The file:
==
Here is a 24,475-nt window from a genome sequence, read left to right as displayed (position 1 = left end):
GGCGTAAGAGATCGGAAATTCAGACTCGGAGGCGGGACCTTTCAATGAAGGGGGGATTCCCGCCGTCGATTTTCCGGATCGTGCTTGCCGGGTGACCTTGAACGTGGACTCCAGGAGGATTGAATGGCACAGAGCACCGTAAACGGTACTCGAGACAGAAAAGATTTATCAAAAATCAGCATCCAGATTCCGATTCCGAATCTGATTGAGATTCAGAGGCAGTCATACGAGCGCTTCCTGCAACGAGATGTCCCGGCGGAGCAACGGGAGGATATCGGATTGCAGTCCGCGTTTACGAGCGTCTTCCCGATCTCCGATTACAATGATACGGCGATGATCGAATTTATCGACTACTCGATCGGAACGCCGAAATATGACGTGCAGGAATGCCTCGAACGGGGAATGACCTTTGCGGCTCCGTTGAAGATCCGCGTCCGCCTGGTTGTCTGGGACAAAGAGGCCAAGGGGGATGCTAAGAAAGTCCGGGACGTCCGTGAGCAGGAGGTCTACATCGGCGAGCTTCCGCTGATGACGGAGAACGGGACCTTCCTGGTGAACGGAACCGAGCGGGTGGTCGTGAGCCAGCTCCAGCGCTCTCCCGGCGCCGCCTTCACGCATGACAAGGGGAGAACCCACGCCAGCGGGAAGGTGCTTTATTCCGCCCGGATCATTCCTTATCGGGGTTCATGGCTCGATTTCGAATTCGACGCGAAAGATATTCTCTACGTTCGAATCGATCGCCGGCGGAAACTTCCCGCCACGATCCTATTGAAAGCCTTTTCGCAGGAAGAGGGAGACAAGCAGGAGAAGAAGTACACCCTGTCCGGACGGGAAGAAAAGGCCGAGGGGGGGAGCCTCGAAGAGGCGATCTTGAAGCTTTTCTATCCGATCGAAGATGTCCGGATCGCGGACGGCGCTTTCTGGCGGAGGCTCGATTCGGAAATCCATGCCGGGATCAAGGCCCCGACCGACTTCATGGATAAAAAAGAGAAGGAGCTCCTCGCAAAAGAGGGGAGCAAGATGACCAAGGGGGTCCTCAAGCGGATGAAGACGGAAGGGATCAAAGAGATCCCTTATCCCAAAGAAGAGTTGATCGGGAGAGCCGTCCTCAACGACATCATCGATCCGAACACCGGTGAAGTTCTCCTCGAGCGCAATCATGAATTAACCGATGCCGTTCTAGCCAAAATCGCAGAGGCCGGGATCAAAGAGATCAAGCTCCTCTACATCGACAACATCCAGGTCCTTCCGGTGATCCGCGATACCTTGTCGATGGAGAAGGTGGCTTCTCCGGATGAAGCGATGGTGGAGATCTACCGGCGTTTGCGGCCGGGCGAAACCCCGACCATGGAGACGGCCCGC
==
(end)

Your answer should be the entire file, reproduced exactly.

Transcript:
Here is a 24,475-nt window from a genome sequence, read left to right as displayed (position 1 = left end):
GGCGTAAGAGATCGGAAATTCAGACTCGGAGGCGGGACCTTTCAATGAAGGGGGGATTCCCGCCGTCGATTTTCCGGATCGTGCTTGCCGGGTGACCTTGAACGTGGACTCCAGGAGGATTGAATGGCACAGAGCACCGTAAACGGTACTCGAGACAGAAAAGATTTATCAAAAATCAGCATCCAGATTCCGATTCCGAATCTGATTGAGATTCAGAGGCAGTCATACGAGCGCTTCCTGCAACGAGATGTCCCGGCGGAGCAACGGGAGGATATCGGATTGCAGTCCGCGTTTACGAGCGTCTTCCCGATCTCCGATTACAATGATACGGCGATGATCGAATTTATCGACTACTCGATCGGAACGCCGAAATATGACGTGCAGGAATGCCTCGAACGGGGAATGACCTTTGCGGCTCCGTTGAAGATCCGCGTCCGCCTGGTTGTCTGGGACAAAGAGGCCAAGGGGGATGCTAAGAAAGTCCGGGACGTCCGTGAGCAGGAGGTCTACATCGGCGAGCTTCCGCTGATGACGGAGAACGGGACCTTCCTGGTGAACGGAACCGAGCGGGTGGTCGTGAGCCAGCTCCAGCGCTCTCCCGGCGCCGCCTTCACGCATGACAAGGGGAGAACCCACGCCAGCGGGAAGGTGCTTTATTCCGCCCGGATCATTCCTTATCGGGGTTCATGGCTCGATTTCGAATTCGACGCGAAAGATATTCTCTACGTTCGAATCGATCGCCGGCGGAAACTTCCCGCCACGATCCTATTGAAAGCCTTTTCGCAGGAAGAGGGAGACAAGCAGGAGAAGAAGTACACCCTGTCCGGACGGGAAGAAAAGGCCGAGGGGGGGAGCCTCGAAGAGGCGATCTTGAAGCTTTTCTATCCGATCGAAGATGTCCGGATCGCGGACGGCGCTTTCTGGCGGAGGCTCGATTCGGAAATCCATGCCGGGATCAAGGCCCCGACCGACTTCATGGATAAAAAAGAGAAGGAGCTCCTCGCAAAAGAGGGGAGCAAGATGACCAAGGGGGTCCTCAAGCGGATGAAGACGGAAGGGATCAAAGAGATCCCTTATCCCAAAGAAGAGTTGATCGGGAGAGCCGTCCTCAACGACATCATCGATCCGAACACCGGTGAAGTTCTCCTCGAGCGCAATCATGAATTAACCGATGCCGTTCTAGCCAAAATCGCAGAGGCCGGGATCAAAGAGATCAAGCTCCTCTACATCGACAACATCCAGGTCCTTCCGGTGATCCGCGATACCTTGTCGATGGAGAAGGTGGCTTCTCCGGATGAAGCGATGGTGGAGATCTACCGGCGTTTGCGGCCGGGCGAAACCCCGACCATGGAGACGGCCCGC